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Farm groups welcome Ottawa’s research funding pledge

Agriculture Canada is giving positive signs that it will continue to invest in wheat and barley research

[UPDATED: Feb. 6, 2017] – Federal dollars are key to barley and wheat research in Alberta. Fortunately, there are a lot of signs that the Liberal government is willing to continue investing in it.

“We’ve been happy with Agriculture and Agri-Food Canada,” said Jason Lenz, chair of Alberta Barley Commission.

The federal government has been hiring new scientists and replacing retired ones, he said.

“In our mind, that’s a real positive and something we were uncertain about even a year ago,” said Lenz, who farms barley, canola, wheat, and raises cattle north of Sylvan Lake. “For the most part, they have started to live up to the promises that they have told us, that they were aware of all these retiring researchers and they would be replacing them as soon as possible.”

The barley commission met with federal officials and told them it is interested in renewing agreements with its Lacombe research station, as well as Alberta Agriculture and Forestry’s Field Crop Development Centre there.

“We’re actively involved in that right now and we expect that we’re going to sign an agreement of some sort likely very similar to what we’ve had in the past,” said Lenz.

There seems to be a good understanding in Ottawa that Canadian research on cereals truly pays dividends for Prairie farmers, he said.

“We are getting good messages coming back from the federal side of things,” said Lenz. “It’s the provincial side we’re really struggling with. We’re not being told what their ideas are, and what they could be proposing to come.

“The problem with that uncertainty and not being able to fund research is that once that research stops and there’s a gap, it’s really hard and really expensive to ramp it up again and then have it continue on because a lot of the projects that we fund could be three- to five-year projects.”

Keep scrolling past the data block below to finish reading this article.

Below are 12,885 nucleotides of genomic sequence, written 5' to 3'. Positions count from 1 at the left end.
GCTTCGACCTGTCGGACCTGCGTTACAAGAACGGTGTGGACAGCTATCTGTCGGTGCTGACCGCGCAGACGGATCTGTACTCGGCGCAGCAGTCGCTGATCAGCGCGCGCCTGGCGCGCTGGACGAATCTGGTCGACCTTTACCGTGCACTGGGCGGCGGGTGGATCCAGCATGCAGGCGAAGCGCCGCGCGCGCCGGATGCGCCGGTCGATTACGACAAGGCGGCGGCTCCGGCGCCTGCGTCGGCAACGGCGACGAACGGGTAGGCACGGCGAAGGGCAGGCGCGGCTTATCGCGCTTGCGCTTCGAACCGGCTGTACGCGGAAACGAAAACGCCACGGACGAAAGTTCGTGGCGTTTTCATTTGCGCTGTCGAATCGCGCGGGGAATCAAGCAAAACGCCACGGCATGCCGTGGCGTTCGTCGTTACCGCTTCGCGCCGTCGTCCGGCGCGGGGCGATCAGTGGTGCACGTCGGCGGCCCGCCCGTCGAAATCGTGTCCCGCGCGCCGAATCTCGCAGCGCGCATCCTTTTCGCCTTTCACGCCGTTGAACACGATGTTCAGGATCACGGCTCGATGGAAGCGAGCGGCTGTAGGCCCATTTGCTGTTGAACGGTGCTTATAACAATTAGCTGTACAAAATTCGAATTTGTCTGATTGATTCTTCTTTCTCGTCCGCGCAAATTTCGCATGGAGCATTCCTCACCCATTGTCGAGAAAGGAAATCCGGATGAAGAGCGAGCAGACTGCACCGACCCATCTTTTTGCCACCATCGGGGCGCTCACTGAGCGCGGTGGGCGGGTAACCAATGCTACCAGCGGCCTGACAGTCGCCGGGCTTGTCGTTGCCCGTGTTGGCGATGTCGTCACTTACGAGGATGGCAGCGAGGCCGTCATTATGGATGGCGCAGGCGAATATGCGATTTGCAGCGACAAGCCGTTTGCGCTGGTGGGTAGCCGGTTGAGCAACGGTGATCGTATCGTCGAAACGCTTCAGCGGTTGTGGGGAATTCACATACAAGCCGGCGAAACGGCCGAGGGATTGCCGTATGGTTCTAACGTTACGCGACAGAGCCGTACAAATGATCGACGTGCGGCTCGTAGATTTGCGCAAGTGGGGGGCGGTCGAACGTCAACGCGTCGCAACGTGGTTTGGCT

The Alberta Wheat Commission is also seeing positive signs of commitment from the federal government. Between Ottawa and producer groups, more than $25 million is contributed to wheat research clusters.

“For every dollar invested by the public, there is a dollar invested by the industry,” said Terry Young, Alberta Wheat Commission director and chair of the commission’s research committee. “Whatever the commodity is — whether it is barley, wheat, canola, or pulses — there are federal dollars in research. If they decided to pull out, which I don’t think they will, it would make a huge difference to our industry.

“Currently the majority of varieties grown and developed in the public system is the result of AAFC and it has considerable research capacity in terms of trait development, germplasm development, you name it.”

Federal research scientists also concentrate on agronomy, which makes a big difference to growers, added the Lacombe-area farmer, who grows wheat, fababeans, malt barley, and canola.

“I wouldn’t say the majority of wheat research is made up of federal funding, but it’s 50 per cent, probably,” he said. “There are crop commissions all across Western Canada that put funding into wheat research. There are also a few private dollars put in. But it is a major commitment from the feds.”

The private system to fund wheat breeding is not particularly well established, and wouldn’t be able to fill the gap if federal government research funding suddenly dried up, Young added.

“Yes, we can pick up some of the loss capacity, and as time goes on, we probably will be picking up more. But if they all of a sudden decided to cancel their share of wheat breeding, it would have dire consequences.”

If funding was to ever become an issue, commissions would examine and research a variety of different funding models to fill the gap. A current area of concern in Alberta is the Alberta Crop Industry Development Fund, a source of provincial funding, which could shutter its doors April 1, 2018.

“Without that fund being replenished, and in a state of uncertainty, from the barley value chain in Alberta, that’s a huge concern for us,” said Lenz.

[CORRECTION]: This story originally stated the federal government contributes more than $25 million to wheat research clusters. In fact, that is the total from both producer groups and the federal government.

About the author

Reporter

Alexis Kienlen lives in Edmonton and has been writing for Alberta Farmer since 2008. Originally from Saskatoon, she has also published two collections of poetry and a biography about a Sikh civil rights activist. Her freelance work has appeared in numerous publications across Canada.

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